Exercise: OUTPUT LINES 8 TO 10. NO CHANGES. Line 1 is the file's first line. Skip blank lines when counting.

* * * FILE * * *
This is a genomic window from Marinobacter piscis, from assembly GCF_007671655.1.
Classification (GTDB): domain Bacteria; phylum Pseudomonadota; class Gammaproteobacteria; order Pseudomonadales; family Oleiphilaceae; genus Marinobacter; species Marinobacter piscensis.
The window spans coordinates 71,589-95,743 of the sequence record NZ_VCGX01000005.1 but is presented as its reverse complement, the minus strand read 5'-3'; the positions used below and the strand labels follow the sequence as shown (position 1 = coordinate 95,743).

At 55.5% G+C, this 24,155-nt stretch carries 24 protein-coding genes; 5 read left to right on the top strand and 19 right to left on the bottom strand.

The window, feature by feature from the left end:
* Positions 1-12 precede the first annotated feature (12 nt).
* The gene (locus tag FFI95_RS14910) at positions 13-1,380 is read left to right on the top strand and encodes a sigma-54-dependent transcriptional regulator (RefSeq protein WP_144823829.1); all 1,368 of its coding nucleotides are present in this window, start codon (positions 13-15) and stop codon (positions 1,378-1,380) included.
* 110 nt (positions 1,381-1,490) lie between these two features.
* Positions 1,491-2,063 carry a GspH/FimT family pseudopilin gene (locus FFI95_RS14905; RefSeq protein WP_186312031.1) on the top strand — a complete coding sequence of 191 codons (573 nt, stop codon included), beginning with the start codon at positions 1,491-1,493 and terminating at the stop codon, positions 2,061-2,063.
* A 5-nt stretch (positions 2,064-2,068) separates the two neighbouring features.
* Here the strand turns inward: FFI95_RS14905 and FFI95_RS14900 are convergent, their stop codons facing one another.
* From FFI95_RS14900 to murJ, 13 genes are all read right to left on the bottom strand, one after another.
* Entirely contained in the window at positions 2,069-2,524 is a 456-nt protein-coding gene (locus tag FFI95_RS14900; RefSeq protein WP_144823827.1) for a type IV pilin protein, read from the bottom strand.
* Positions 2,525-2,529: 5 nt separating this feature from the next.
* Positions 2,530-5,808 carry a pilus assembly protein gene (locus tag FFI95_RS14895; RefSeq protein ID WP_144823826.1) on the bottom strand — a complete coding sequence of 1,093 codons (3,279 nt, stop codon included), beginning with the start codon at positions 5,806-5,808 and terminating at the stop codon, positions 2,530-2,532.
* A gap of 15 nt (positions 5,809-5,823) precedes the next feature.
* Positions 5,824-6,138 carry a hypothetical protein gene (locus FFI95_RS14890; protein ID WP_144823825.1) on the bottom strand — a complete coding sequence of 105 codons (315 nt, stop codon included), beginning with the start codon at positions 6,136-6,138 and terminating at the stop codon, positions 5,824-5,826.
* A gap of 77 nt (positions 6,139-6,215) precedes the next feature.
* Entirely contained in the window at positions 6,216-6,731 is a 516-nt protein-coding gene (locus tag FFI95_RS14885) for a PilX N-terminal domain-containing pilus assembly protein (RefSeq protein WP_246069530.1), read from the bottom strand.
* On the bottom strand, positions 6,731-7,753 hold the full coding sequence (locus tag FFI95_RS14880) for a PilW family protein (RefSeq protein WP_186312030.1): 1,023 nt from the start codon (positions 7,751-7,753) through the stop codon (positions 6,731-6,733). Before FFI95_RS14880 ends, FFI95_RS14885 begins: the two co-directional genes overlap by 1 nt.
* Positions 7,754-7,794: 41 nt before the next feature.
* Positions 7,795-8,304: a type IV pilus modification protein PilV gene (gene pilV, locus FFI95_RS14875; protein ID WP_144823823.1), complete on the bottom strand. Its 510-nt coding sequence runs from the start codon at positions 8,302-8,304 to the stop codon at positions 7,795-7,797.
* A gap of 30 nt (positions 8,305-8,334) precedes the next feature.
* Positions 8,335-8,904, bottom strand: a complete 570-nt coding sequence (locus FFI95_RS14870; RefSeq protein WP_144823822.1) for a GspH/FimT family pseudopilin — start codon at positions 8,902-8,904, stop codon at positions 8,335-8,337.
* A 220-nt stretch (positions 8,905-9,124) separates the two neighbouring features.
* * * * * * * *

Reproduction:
* 110 nt (positions 1,381-1,490) lie between these two features.
* Positions 1,491-2,063 carry a GspH/FimT family pseudopilin gene (locus FFI95_RS14905; RefSeq protein WP_186312031.1) on the top strand — a complete coding sequence of 191 codons (573 nt, stop codon included), beginning with the start codon at positions 1,491-1,493 and terminating at the stop codon, positions 2,061-2,063.
* A 5-nt stretch (positions 2,064-2,068) separates the two neighbouring features.